Professor Sedley’s research is in 1st century BC philosophy and Plato’s Phaedo. His publications include Creationism and its Critics in Antiquity, 2007 (Berkeley) and The Midwife of Platonism: Text and Subtext in Plato’s Theaetetus, 2004 (Oxford).
This year’s Alexander Lecture welcomes Christopher Mole, Chair of the Programme in Cognitive Systems at UBC where he also teaches in the Department of Philosophy. Professor Mole will deliver a talk on “Dynamic Semantics, Embodied Syntax, and the Evidence of Sign-Language Aphasia”
Mark UNESCO World Philosophy Day with a lecture by Miranda Fricker of CUNY’s Graduate Center. Professor Fricker’s research includes feminist philosophy, social epistemology, and moral philosophy.
Prof. Atherton’s research interests include English philosophers of the early modern period, the work of women philosophers in the history of philosophy, and historical issues in the philosophy of psychology.
Amie L. Thomasson, professor of philosophy at Dartmouth College, will deliver a talk titled “How can we come to know metaphysical modal truths?”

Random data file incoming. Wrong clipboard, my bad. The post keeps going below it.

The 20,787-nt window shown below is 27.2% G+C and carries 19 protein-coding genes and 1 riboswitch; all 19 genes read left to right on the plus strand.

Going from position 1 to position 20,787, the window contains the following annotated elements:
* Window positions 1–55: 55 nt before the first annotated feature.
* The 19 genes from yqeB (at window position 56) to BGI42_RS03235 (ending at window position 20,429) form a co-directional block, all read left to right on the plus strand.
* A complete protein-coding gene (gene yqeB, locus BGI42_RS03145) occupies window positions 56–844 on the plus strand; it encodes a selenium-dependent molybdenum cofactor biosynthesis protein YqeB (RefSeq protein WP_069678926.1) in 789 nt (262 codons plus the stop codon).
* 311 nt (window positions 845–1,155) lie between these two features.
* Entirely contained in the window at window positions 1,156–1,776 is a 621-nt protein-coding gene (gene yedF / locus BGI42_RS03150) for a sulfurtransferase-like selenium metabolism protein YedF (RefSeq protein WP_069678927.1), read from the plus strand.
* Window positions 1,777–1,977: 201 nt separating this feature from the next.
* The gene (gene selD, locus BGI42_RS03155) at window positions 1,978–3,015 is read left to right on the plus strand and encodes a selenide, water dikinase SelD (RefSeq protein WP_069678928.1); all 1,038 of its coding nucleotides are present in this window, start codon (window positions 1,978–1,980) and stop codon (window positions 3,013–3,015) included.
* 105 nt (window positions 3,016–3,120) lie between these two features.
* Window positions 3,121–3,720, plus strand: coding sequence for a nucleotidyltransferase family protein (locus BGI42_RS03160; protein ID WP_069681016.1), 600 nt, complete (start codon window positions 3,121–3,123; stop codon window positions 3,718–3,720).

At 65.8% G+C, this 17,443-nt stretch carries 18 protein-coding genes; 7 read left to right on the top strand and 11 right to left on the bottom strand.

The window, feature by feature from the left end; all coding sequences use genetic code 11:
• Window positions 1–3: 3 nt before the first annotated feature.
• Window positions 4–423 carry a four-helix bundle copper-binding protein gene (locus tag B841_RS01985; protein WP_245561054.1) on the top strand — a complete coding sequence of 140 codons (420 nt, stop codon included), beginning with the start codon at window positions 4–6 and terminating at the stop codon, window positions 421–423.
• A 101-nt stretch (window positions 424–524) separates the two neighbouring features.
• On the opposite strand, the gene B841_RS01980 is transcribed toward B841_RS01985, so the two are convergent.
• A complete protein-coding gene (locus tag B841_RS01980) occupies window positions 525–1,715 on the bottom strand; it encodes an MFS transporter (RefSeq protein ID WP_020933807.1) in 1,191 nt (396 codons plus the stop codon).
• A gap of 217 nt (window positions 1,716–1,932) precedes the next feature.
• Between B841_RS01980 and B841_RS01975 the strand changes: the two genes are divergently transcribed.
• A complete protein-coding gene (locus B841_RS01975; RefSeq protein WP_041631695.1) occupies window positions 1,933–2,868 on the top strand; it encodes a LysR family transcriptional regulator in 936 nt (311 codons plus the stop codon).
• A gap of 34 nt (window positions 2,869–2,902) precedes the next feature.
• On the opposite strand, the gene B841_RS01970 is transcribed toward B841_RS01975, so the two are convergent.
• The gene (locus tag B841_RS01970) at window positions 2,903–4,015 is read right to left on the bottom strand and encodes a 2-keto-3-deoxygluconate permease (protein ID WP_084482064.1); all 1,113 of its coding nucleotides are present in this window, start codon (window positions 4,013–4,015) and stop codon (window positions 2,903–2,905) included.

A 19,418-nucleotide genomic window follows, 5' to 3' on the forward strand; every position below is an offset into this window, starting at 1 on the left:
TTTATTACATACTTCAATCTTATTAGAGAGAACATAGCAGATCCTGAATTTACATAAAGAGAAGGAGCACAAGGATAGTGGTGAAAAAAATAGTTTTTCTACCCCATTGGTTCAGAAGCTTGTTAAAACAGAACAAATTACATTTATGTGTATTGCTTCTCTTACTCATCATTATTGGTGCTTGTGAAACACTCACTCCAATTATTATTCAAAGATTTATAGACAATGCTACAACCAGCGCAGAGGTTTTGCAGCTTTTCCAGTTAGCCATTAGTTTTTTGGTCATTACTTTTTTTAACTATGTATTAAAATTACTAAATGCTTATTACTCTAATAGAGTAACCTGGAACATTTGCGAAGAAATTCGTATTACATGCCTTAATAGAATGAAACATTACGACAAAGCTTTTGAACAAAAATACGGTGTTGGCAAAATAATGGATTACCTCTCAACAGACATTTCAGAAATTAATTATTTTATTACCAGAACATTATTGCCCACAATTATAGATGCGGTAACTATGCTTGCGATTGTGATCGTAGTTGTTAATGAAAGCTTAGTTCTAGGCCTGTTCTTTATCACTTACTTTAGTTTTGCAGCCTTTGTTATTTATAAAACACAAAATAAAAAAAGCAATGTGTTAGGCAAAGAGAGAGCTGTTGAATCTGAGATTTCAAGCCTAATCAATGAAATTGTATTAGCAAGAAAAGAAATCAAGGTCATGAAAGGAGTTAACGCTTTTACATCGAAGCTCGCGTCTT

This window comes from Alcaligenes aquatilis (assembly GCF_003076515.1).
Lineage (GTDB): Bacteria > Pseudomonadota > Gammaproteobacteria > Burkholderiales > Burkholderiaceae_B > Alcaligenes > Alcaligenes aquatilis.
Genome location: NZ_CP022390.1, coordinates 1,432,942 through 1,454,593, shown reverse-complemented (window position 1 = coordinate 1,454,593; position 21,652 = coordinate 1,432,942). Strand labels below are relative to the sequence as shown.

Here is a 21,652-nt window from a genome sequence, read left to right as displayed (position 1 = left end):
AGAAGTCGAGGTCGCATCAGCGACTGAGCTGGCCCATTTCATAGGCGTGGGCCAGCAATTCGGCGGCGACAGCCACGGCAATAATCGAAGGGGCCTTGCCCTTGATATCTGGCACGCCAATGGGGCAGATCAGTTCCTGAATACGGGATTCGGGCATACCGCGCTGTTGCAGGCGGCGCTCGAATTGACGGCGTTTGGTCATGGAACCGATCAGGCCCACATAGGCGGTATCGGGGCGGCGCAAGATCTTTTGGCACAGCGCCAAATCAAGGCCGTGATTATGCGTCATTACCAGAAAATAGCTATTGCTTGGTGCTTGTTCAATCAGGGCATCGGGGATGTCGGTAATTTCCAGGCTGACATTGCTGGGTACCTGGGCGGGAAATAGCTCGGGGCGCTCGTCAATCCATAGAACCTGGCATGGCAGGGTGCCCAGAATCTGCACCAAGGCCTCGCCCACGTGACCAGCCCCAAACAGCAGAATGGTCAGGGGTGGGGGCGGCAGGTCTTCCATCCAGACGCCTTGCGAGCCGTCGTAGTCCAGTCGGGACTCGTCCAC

Gideon Freudenthal is professor in the Cohn Institute for the History and Philosophy of Science and Ideas at Tel Aviv University. He will deliver a talk on “Salomon Maimon’s philosophy: between myth and logical analysis.”
Prof. Fleischaker’s research is primarily in moral and political philosophy, the history of philosophy, the philosophy of religion, and aesthetics. His talk is titled “Empathy and Perspective: A Smithian Conception of Humanity.”
Prof. Gertler’s research is focused on the philosophy of mind, particularly self-knowledge, mental content, consciousness, and the self. She will deliver a talk on “Rational Agency”.
Prof. Lascano’s research interests lie primarily in the history of early modern philosophy, philosophy of religion, and metaphysics. She will deliver a talk on “Reconsidering Astell’s relation to Locke: Mary Astell’s account of God’s existence and human freedom.”
Prof. DeRosset’s research is focused on metaphysics and the philosophy of language, with a particular interest in the metaphysics of modality, and the utility and limits of explanation and reduction in metaphysics. He will deliver a talk titled “Skepticism about Grounding”.
Prof. Stern will deliver a talk on “Maimonides and the Falasifa on Certainty and the Certainty of Prophecy.” His research is broadly in contemporary philosophy of language and medieval philosophy, especially Arabic and Jewish philosophy.
This year’s two-day Roseman Lecture will be delivered by Tommie Shelby, the Caldwell Titcomb Professor of African and African American Studies and of Philosophy at Harvard University.